The winter holidays are fast approaching, and a record number of people will take airplane flights to spend those days with their loved ones. The major increase in air travel is all the more reason to educate passengers on their airline safety. The Federal Aviation Administration’s (FAA) “Pack Safe” program seeks to provide information on how people can stay safe while taking off. Here is some information on what this initiative means for hazmat employees and civilians alike.
Hazardous Materials Regulations in Civilian Life
We often discuss the role of hazmat employees in maintaining safety standards with the dangerous goods they ship and handle. However, you can find hazardous materials in almost every household. Examples include lithium batteries, nail polish, lighters, and toys. Civilians do not usually need an awareness of hazmat regulations to use these items.
Despite this, there is a notable exception where daily life and the laws regarding dangerous goods intersect: air travel. Transporting hazardous materials by plane is far more dangerous than transporting them by vessel or ground, so the regulations for this mode of transport are much stricter. Organizations like the FAA and the International Air Transportation Association (IATA) enforce these stringent rules. They do not apply only to hazmat employees.
Dangerous Goods in Checked Baggage and Carry-Ons
A specific subset of IATA’s Dangerous Goods Regulations (DGR) governs what passengers and crew members can take. Here is the text for perhaps the most pertinent regulation, IATA 220.127.116.11:
18.104.22.168 Baggage intended to be carried in the cabin that is placed in the cargo compartment must only contain dangerous goods permitted in checked baggage. When baggage intended as carry-on is taken by the operator and placed into the cargo compartment for carriage, the operator must confirm with the passenger that any dangerous goods which are only permitted in carry-on baggage have been removed.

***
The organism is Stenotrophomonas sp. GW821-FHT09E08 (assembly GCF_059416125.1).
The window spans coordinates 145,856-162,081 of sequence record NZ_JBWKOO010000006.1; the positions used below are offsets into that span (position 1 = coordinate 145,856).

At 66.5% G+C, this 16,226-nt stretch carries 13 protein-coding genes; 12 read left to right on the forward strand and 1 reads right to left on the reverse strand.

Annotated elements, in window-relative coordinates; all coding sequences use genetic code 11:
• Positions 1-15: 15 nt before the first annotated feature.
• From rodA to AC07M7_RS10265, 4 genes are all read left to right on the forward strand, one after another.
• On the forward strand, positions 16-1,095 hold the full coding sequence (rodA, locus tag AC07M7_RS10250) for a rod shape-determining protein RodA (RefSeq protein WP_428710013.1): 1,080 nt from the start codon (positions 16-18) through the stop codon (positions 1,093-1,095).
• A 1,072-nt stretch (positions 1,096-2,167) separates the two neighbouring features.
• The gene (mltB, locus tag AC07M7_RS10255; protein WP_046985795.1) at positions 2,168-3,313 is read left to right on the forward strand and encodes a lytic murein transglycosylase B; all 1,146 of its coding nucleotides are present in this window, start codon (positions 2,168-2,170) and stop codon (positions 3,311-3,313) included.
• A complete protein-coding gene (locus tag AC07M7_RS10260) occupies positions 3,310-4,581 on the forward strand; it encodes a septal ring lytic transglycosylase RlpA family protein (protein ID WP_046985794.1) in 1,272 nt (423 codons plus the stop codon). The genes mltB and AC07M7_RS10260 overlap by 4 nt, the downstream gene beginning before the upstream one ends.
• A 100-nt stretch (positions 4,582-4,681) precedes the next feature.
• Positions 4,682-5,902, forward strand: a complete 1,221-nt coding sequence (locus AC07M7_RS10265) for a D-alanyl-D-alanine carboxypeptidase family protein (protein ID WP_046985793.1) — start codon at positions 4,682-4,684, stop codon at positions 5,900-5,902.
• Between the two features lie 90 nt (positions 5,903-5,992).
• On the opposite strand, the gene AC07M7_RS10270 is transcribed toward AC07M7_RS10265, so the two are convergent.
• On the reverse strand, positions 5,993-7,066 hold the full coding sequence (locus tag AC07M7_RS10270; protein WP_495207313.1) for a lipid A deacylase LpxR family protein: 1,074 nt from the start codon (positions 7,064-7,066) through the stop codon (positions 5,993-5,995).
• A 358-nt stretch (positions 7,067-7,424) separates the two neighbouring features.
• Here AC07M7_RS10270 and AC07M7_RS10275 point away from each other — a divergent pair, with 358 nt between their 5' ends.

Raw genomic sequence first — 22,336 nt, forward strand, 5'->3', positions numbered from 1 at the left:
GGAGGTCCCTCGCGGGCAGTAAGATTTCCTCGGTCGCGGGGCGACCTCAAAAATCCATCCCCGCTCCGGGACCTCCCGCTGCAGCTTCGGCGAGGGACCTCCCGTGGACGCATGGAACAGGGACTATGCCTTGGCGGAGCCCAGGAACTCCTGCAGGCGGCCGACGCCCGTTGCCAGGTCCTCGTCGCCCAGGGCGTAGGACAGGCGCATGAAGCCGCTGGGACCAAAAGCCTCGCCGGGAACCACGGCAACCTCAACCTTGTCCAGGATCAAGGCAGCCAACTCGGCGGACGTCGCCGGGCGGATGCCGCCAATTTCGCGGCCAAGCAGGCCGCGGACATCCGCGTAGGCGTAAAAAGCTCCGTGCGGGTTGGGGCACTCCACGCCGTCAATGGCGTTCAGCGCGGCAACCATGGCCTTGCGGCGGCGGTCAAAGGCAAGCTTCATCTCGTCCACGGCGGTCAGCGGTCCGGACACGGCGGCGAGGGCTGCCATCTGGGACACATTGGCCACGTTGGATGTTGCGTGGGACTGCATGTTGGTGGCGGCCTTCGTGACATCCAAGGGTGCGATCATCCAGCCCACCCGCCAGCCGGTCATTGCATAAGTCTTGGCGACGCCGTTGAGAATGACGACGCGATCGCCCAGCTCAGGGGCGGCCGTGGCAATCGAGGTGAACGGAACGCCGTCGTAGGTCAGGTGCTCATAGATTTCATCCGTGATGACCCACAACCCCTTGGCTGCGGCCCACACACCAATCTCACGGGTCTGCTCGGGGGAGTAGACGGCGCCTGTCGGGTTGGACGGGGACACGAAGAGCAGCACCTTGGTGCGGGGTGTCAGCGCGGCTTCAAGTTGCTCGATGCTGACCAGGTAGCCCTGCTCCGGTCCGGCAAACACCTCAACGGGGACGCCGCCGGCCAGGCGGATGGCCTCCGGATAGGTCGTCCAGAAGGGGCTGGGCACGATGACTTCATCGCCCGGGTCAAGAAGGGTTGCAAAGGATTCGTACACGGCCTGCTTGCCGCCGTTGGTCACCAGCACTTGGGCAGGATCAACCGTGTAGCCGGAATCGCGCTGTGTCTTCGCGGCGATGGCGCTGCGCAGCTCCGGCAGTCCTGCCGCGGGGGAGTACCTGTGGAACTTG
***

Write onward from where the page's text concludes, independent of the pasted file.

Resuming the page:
To put this another way, passengers are allowed to carry certain common hazardous materials on a plane in their carry-on luggage. Specific items can be brought on board in checked luggage, which goes in the cargo hold. Passengers can bring some items in both types of baggage, and some cannot be brought onto a plane at all.
The Pack Safe Program
Civilians are not expected to memorize the long list of dangerous goods found in their homes, nor the kinds of luggage they can and cannot carry these items. However, they are responsible for complying with the IATA DGR and their chosen airline’s own rules. Thankfully, airport workers are present to help passengers with this.
On top of that, the FAA’s Pack Safe initiative is explicitly designed to assist people with this issue. Their website provides plenty of information about dangerous household goods and the laws surrounding them. There is even a comprehensive “Pack Safe” list denoting whether an item can be taken aboard as checked luggage, carry-on, or neither.
Anyone with a flight booked for the holidays can save time and avoid potential trouble by checking this site. If you read through everything and remain uncertain about a specific item, just think of this phrase: “When in doubt, leave it out.” You may see it as an inconvenience, but it is all in the name of safety.
Hazmat University’s New Year 2019 Discount
Federal and international regulations require all hazmat employees to receive both initial and recurrent training. Hazmat University provides such training, with completely online programs that teach people what they need to know in a way that anyone can understand. Order our shipping by air training today and you can start learning immediately.
To make this even more accessible, Hazmat University is offering a special discount for a limited time only. In the spirit of 2019, you can use the promo code NEWYEAR19 to get 19% off of any of our programs. This is our holiday gift to you. From everyone at Hazmat University, we wish you the merriest of holidays, a happy new year, and safe travels wherever you may go this season.